The Most Valuable Inheritance
The next time I need a loan, I’m going to ask a kid. I read a survey this week, conducted by the American Institute of CPAs (AICPA), that most kids over 8-years-old receive an allowance at an average rate of $65 a month. What’s more, almost half of school-age kids get paid for good grades, too. (What’s an “A” worth? An average of $16.60!) It turns out that doing chores (89% of kids do) and getting good grades can be quite lucrative! (Note: see an earlier post on why I think paying for grades is a bad idea: Pay for Performance?)
And what do children do with this annual income of almost $800? (Not including money for good grades, or birthday and holiday money from the grandparents). Spend it! Only 1% of parents say that their kids save any of their money. This isn’t surprising because most parents also reported that money is not a regular topic of conversations in their family. Other topics that are more frequently discussed: good manners, good eating habits, good grades, and staying away from drugs and alcohol.
It might be easy to think that “kids will be kids” at this point, and assume they’ll learn about managing money when they get older, but this doesn’t appear to be the case. According to the US Department of Education, high school students who took the National Financial Literacy Test in 2010 only answered an average of 76% of the questions correctly. In 2011 it was worse — the average score was 69%. The Jumpstart Coalition, a group that also administers a regular financial literacy survey to high-school seniors, reports even more concerning results. On their 31-question financial literacy survey, the average score was 57% in 1997, and fell to 48% in the 2008 survey — both failing grades.
So, maybe high school is too soon to really understand concepts like compound interest, inflation, and investing. They’ll get it when they’re in college, or when they get their first job, and have to pay their own living expenses, right? Not so much. In a 2010 Northwestern Mutual Life Insurance study on adults’ general financial knowledge in the US, 69% of study participants failed the quiz. The SEC summed it up in their report on financial literacy, issued in September of this year: “American investors lack essential knowledge of the most rudimentary financial concepts: inflation, bond prices, interest rates, mortgages, and risk.“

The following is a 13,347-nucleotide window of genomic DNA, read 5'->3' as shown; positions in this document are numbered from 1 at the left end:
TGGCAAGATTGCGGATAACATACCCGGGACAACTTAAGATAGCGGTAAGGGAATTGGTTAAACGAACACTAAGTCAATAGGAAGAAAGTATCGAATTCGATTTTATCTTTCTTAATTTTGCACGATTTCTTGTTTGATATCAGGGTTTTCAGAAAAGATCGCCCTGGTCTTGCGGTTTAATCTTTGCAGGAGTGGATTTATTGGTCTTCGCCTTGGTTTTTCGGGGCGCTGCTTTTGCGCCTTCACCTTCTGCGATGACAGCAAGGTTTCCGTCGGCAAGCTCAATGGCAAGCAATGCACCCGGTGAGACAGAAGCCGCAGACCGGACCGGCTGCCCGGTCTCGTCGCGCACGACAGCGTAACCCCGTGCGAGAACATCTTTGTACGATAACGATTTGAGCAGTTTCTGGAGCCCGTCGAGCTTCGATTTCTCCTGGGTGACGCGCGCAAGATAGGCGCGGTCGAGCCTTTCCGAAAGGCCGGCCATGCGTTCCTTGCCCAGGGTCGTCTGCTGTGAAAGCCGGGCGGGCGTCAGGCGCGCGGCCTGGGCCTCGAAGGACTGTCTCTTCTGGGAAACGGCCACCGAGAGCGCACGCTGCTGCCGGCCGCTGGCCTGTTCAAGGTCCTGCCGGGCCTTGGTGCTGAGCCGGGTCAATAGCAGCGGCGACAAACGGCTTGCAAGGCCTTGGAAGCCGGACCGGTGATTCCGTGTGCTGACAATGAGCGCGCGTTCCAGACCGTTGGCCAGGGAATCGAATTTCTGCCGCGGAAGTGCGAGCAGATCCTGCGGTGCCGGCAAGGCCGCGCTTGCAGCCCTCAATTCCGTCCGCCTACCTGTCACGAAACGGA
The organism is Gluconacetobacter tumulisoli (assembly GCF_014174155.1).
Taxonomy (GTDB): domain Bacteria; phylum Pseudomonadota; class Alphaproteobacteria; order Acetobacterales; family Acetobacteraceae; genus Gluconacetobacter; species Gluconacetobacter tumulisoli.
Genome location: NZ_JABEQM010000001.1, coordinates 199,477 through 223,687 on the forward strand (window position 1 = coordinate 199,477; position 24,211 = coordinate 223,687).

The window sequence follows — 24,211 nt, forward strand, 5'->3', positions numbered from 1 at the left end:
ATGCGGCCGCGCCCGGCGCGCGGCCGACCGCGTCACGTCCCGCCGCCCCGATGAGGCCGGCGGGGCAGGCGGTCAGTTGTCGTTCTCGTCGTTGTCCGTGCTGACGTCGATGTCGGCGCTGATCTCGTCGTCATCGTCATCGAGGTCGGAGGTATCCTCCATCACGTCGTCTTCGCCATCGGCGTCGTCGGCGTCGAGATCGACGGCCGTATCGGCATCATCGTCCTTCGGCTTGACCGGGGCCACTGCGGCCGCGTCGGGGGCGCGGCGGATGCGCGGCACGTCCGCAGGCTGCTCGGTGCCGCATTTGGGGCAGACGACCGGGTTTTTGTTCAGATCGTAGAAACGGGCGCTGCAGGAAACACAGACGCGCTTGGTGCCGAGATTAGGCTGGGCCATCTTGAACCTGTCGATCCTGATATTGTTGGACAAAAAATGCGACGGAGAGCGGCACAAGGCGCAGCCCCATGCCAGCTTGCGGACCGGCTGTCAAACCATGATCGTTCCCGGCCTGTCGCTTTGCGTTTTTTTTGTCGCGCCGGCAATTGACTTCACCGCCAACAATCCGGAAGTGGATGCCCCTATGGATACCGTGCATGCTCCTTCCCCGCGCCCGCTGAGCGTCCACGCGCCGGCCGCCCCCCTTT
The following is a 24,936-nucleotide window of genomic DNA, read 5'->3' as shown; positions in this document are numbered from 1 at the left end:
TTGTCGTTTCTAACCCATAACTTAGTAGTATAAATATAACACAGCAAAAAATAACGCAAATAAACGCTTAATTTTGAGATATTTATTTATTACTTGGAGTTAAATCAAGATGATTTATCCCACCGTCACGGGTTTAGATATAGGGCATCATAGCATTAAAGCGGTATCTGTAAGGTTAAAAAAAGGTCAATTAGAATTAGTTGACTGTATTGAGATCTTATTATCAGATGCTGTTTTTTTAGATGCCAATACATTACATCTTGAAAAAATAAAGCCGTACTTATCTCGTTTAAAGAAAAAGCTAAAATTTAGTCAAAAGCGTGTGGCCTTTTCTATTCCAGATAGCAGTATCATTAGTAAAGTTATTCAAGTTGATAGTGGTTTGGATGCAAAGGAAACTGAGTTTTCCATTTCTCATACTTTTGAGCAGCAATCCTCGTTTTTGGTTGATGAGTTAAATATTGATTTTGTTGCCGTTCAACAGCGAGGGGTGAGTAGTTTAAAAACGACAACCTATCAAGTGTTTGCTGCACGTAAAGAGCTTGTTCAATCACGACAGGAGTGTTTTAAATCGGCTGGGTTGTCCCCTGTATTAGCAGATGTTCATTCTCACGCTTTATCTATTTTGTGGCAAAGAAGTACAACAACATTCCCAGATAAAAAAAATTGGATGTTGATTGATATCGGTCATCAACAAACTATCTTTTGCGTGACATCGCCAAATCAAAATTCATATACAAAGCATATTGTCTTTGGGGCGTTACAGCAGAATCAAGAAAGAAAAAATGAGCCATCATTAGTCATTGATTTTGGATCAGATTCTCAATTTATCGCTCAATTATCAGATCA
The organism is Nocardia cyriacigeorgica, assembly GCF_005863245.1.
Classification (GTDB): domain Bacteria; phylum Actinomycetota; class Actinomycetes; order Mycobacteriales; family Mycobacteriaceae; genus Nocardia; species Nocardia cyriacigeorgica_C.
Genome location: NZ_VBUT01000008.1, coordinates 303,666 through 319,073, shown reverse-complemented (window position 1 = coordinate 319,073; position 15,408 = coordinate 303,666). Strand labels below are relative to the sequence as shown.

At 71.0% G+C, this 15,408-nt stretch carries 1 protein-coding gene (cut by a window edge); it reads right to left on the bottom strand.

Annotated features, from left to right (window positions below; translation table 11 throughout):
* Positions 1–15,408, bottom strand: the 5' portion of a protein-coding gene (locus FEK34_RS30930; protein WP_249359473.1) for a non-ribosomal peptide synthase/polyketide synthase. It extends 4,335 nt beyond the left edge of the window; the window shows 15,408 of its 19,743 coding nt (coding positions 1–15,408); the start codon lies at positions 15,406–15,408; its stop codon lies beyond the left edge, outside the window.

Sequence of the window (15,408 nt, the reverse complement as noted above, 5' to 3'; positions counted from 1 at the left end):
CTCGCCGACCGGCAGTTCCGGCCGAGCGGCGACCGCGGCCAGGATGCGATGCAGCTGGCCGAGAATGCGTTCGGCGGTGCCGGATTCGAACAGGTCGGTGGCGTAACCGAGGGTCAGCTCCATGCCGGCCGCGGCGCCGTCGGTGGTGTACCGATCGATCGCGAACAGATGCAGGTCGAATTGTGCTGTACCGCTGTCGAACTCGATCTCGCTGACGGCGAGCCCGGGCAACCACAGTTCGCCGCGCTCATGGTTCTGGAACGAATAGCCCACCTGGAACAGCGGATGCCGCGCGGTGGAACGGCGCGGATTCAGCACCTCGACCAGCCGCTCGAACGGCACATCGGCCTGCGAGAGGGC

And the fallout of this lack of financial knowledge is actually frightening:
- According to the Center for Retirement Research at Boston College, of all Americans who were approaching retirement in 2010 (ages 55-64), 75% had less than $30,000 saved for retirement.
- Adults currently in their 20s already have an average of $45,000 in debt, in conjunction with an unemployment rate exceeding 12%.
- About 40% of American youth between the ages of 13 and 22 years of age report that they expect to inherit money from their parents, and therefore rank “saving for retirement” low on their list of financial priorities. However, only 16% of their parents actually plan to provide an inheritance (2012 TD Ameritrade study).
Clearly, we’ve got a problem — a big one. And we can’t just blame the economy for it. The truth is that we don’t understand money, and this has a huge negative impact on our lives at every stage in every economic environment. But the good news is that we can learn, and so can our kids. Of course money and finance can be intimidating, and facing the bad news of our own situation is a difficult thing to do. I’ve found that breaking the process down into smaller steps helps me significantly — I can spend 15 minutes a day doing anything. And if I focus on one thing per month (this month, for example, is “college savings” month), I don’t feel so overwhelmed.
So where to begin? I started with taking the National Financial Literacy Test myself, to see where the gaps in my knowledge are (it was actually kind of fun since I didn’t have to tell anyone how I did). Next, I looked around for information and programs I could use to learn more. Here are several that I like:
- AICPA Financial Literacy Program: The information here is very straight-forward and accessible, organized by age and topic. Great place to start!
- How To Raise a Money-Smart Child: This is a guide published by the JumpStart Coalition that all parents should read. It breaks down money topics into family-related categories, and provides ideas on how to talk to your kids about them along with related activities.
- Feed The Pig: This site is a little more “fun” with lots of multimedia, including a talking pig. I turned the pig off whenever I could, but I liked that you can take a quiz and personalize your own savings plan — good tool for teens and younger adults.
- Tykoon: I just signed us up for this one. This is a new site for parents and kids that helps kids think about money and set goals in four basic categories: earn, save, give, spend. Each category has “cash” and “non-cash” options (like earning extra TV time).
Why not begin right now? Take 15 minutes to check out one of these resources (or any others that you like), and choose an area to focus on this month. Next, involve your kids, too! Because whether or not we decide to leave our children an inheritance, ensuring that they can effectively manage whatever money they do have is the true gift.